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Print Edition> Lifestyle
UPDATED: July 2, 2012 NO. 27 JULY 5, 2012
Fame and Fortress
Fujian architectural sites see resurgence
By Joseph Halvorson

A FORTRESS: Zhencheng Tulou, built in 1912 by descendents of a wealthy tobacco trader and dubbed "the Prince of Tulou," stands against the sky (JOSEPH HALVORSON)

EARTHEN BUILDING: A bird's-eye view of tulou (WEI YAO)

In the mountainous regions of southeast China lie collections of immense circular compounds, once mistakenly identified in aerial reconnaissance photographs as UFO's or missile silos. Their novel design first attracted architects, and has now found an audience among China's many tourists.

Known as "earthen buildings," or tulou in Mandarin, the fortresses are made of packed mud, sand, and clay, fortified on the inside with bamboo and wooden beams. The outer walls are up to 2 meters thick and stand at an angle toward the center to protect against earthquakes. Windows line the top floors only, allowing a rifle's aim at any bandits who dare to attempt invasion.

Centuries ago, a nomadic clan of Han, the largest ethnic group in China, who had grown tired of the dynastic wars, famine and upheaval of central China, fled south to Fujian Province. When petulant neighbors disturbed their sought-after peace around the 12th century, the group began building the innovative self-enclosed structures to protect themselves.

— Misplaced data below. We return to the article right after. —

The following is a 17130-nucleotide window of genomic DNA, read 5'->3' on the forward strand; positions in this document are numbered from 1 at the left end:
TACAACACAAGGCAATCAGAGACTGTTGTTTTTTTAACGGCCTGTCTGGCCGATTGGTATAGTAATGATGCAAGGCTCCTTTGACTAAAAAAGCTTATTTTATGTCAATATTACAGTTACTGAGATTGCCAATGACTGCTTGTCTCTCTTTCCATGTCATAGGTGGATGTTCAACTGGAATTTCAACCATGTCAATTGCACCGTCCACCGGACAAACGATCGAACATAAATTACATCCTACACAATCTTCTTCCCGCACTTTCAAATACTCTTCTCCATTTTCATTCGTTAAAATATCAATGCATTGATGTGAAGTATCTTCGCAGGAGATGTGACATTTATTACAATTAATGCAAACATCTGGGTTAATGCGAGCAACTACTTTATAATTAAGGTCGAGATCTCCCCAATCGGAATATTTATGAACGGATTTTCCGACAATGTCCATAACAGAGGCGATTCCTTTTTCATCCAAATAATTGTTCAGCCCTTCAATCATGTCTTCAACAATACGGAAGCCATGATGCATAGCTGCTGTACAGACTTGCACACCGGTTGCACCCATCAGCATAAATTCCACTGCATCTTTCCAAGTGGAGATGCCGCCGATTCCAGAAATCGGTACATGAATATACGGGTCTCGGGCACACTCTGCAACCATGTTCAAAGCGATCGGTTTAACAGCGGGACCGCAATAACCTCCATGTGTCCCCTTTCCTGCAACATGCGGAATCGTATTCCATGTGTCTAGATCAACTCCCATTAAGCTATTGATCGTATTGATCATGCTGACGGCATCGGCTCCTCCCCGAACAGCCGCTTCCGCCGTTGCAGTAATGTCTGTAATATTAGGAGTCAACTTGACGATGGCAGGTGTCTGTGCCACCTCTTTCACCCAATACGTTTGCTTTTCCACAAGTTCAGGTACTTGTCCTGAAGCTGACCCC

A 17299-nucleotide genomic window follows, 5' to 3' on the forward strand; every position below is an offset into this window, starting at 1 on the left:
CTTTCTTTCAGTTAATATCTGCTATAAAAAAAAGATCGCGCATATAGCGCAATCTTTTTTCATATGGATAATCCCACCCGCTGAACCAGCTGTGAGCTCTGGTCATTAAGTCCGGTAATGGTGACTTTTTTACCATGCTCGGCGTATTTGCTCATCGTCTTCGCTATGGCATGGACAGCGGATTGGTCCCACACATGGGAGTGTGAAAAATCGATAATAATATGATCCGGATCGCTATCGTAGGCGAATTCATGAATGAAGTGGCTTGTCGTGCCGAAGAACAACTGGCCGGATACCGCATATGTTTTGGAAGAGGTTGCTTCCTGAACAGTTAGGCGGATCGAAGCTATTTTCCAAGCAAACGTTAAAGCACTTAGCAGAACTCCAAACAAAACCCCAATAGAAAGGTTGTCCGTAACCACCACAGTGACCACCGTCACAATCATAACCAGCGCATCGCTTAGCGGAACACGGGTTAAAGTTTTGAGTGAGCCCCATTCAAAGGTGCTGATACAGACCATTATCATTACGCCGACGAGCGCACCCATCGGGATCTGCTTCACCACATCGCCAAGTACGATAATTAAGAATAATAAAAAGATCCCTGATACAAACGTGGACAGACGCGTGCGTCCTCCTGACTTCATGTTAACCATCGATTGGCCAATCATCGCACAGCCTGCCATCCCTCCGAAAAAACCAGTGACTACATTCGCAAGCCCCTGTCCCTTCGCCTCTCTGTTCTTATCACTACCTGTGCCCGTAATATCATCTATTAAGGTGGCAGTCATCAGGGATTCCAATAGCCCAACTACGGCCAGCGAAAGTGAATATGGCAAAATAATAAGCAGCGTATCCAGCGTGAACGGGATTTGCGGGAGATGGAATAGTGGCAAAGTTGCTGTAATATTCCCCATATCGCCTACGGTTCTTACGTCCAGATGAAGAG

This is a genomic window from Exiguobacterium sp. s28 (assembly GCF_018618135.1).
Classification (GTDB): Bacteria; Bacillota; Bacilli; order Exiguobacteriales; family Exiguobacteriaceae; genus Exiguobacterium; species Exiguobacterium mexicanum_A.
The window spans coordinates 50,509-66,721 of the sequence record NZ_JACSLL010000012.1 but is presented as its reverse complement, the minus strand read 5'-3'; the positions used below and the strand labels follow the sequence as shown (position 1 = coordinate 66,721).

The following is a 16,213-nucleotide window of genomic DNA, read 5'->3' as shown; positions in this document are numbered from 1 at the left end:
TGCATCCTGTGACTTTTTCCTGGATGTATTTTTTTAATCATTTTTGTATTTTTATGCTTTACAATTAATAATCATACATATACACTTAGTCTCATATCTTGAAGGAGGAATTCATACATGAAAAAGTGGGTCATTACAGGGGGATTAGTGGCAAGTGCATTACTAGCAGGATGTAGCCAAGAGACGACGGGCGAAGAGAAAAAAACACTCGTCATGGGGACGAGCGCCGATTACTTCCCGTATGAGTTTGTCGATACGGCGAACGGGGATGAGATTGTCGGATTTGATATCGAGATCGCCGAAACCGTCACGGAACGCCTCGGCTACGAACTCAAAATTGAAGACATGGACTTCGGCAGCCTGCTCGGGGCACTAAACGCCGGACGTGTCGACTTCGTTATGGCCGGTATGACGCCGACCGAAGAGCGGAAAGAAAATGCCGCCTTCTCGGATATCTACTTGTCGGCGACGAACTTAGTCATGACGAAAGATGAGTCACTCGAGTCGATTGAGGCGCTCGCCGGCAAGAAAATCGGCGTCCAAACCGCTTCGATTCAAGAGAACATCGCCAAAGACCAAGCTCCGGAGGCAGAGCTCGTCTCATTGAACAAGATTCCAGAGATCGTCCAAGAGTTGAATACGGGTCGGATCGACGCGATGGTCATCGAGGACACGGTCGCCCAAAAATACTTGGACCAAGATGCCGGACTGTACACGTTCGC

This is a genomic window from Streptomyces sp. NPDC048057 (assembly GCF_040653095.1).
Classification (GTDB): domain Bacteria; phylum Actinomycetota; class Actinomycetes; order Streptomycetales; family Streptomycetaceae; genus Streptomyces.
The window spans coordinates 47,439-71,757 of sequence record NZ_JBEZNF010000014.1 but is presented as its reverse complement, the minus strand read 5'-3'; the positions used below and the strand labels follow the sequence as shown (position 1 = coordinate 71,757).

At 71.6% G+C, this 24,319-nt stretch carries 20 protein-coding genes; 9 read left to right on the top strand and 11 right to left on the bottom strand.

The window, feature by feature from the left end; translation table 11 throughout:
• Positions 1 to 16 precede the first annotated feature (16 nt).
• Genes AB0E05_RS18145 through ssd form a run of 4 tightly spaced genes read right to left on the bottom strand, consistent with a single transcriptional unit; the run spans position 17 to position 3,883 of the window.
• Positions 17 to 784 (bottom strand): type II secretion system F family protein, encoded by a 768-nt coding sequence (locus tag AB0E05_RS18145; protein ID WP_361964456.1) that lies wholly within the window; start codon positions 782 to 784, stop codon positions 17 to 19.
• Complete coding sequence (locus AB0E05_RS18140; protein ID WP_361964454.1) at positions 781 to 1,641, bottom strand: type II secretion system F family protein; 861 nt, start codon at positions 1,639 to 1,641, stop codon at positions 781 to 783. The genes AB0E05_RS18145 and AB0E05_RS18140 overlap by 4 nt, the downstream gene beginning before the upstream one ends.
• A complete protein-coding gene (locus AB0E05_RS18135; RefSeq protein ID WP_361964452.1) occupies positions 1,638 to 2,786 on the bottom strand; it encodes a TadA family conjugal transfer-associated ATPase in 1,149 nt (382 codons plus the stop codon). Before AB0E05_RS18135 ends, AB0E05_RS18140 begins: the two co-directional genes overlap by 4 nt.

The original builders of tulou, the ethnic Hakka people, still speak a distinct dialect. Hakka, meaning "guest families," was a term given to the migrating clans after their ancestors settled in provincial areas such as Guangdong, Hunan and Fujian provinces. Most of the communal homes were built between the 12th and 20th century, and many have stood for hundreds of years.

In contrast to its defensive outward nature, inside the Zhencheng tulou lives a peaceful community of 14 families—70 permanent residents—where inhabitants worship the same ancestors at a central shrine. They enjoy opera performances on a stage platform flanked by banners of calligraphy with messages promoting filial piety, Taoist and Confucian ideals. "Be modest to attain success," reads one prominent display.

Residents and tourists mingle in a large courtyard, drinking tea and playing Mahjong as light rain falls through the opening above. The second floor is used for grain storage, in keeping with the community's long tradition of self-sufficiency. On the third and fourth floors are rooms that house individual families and shared kitchens.

World heritage status

The villages of Yongding County, home to as many as 20,000 tulou, are located a three-hour drive inland from the seaport city of Xiamen. A thick mist hangs over lush vegetation in the subtropical climate, where tea and tobacco fields sustain those who haven't yet made a living off the budding tourist industry.

The United Nations Educational, Scientific and Cultural Organization (UNESCO) declared a total of 46 tulou compounds as World Heritage Sites in 2008, citing them as "exceptional examples of a building tradition and function exemplifying a particular type of communal living and defensive organization in a harmonious relationship with their environment."

Those who still live in the tulou are proud of their habitat, and are quick to point out the pleasing fengshui associated with their homes, which often sit next to rivers and fertile fields. It's unclear whether the new parking lots, paved on site to support a growing numbers of tourists, clash with the area's qi (or aura).

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